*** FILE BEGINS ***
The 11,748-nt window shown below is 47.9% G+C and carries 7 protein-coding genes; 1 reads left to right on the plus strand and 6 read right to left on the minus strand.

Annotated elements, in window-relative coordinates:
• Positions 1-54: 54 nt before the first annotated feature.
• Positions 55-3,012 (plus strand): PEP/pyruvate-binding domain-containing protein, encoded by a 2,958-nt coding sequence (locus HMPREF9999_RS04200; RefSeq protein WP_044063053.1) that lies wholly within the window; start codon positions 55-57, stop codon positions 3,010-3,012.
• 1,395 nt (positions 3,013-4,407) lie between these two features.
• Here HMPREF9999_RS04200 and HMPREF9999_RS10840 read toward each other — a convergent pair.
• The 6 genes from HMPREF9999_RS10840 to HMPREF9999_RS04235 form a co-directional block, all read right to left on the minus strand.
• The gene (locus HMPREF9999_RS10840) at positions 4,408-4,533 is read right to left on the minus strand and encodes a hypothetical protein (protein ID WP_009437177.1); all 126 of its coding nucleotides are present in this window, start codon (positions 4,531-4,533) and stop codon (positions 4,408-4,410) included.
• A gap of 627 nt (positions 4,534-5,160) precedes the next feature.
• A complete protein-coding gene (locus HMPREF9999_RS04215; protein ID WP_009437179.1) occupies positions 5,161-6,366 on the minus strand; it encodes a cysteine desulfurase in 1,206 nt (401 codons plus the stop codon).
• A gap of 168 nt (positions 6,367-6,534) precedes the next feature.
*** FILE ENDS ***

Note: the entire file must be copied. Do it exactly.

The 11,748-nt window shown below is 47.9% G+C and carries 7 protein-coding genes; 1 reads left to right on the plus strand and 6 read right to left on the minus strand.

Annotated elements, in window-relative coordinates:
• Positions 1-54: 54 nt before the first annotated feature.
• Positions 55-3,012 (plus strand): PEP/pyruvate-binding domain-containing protein, encoded by a 2,958-nt coding sequence (locus HMPREF9999_RS04200; RefSeq protein WP_044063053.1) that lies wholly within the window; start codon positions 55-57, stop codon positions 3,010-3,012.
• 1,395 nt (positions 3,013-4,407) lie between these two features.
• Here HMPREF9999_RS04200 and HMPREF9999_RS10840 read toward each other — a convergent pair.
• The 6 genes from HMPREF9999_RS10840 to HMPREF9999_RS04235 form a co-directional block, all read right to left on the minus strand.
• The gene (locus HMPREF9999_RS10840) at positions 4,408-4,533 is read right to left on the minus strand and encodes a hypothetical protein (protein ID WP_009437177.1); all 126 of its coding nucleotides are present in this window, start codon (positions 4,531-4,533) and stop codon (positions 4,408-4,410) included.
• A gap of 627 nt (positions 4,534-5,160) precedes the next feature.
• A complete protein-coding gene (locus HMPREF9999_RS04215; protein ID WP_009437179.1) occupies positions 5,161-6,366 on the minus strand; it encodes a cysteine desulfurase in 1,206 nt (401 codons plus the stop codon).
• A gap of 168 nt (positions 6,367-6,534) precedes the next feature.